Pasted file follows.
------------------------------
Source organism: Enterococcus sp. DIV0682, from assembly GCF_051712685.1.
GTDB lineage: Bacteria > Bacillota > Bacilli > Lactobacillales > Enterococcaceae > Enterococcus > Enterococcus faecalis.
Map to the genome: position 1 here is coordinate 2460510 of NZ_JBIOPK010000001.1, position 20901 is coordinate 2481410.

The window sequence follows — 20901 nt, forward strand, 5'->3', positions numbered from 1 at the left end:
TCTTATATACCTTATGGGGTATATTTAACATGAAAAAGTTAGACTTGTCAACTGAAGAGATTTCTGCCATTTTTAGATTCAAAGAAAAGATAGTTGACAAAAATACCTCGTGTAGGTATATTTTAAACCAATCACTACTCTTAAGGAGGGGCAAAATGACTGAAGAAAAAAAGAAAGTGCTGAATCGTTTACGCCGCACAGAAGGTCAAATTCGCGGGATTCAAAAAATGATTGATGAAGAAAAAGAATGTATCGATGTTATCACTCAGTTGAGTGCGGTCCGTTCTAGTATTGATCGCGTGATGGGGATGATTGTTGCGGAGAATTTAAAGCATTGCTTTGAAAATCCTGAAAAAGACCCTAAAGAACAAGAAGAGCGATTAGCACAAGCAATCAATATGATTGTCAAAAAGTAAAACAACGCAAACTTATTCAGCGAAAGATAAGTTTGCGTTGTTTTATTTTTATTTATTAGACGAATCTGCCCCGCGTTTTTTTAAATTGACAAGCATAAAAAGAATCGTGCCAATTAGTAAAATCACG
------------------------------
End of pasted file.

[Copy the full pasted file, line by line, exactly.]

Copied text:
Source organism: Enterococcus sp. DIV0682, from assembly GCF_051712685.1.
GTDB lineage: Bacteria > Bacillota > Bacilli > Lactobacillales > Enterococcaceae > Enterococcus > Enterococcus faecalis.
Map to the genome: position 1 here is coordinate 2460510 of NZ_JBIOPK010000001.1, position 20901 is coordinate 2481410.

The window sequence follows — 20901 nt, forward strand, 5'->3', positions numbered from 1 at the left end:
TCTTATATACCTTATGGGGTATATTTAACATGAAAAAGTTAGACTTGTCAACTGAAGAGATTTCTGCCATTTTTAGATTCAAAGAAAAGATAGTTGACAAAAATACCTCGTGTAGGTATATTTTAAACCAATCACTACTCTTAAGGAGGGGCAAAATGACTGAAGAAAAAAAGAAAGTGCTGAATCGTTTACGCCGCACAGAAGGTCAAATTCGCGGGATTCAAAAAATGATTGATGAAGAAAAAGAATGTATCGATGTTATCACTCAGTTGAGTGCGGTCCGTTCTAGTATTGATCGCGTGATGGGGATGATTGTTGCGGAGAATTTAAAGCATTGCTTTGAAAATCCTGAAAAAGACCCTAAAGAACAAGAAGAGCGATTAGCACAAGCAATCAATATGATTGTCAAAAAGTAAAACAACGCAAACTTATTCAGCGAAAGATAAGTTTGCGTTGTTTTATTTTTATTTATTAGACGAATCTGCCCCGCGTTTTTTTAAATTGACAAGCATAAAAAGAATCGTGCCAATTAGTAAAATCACG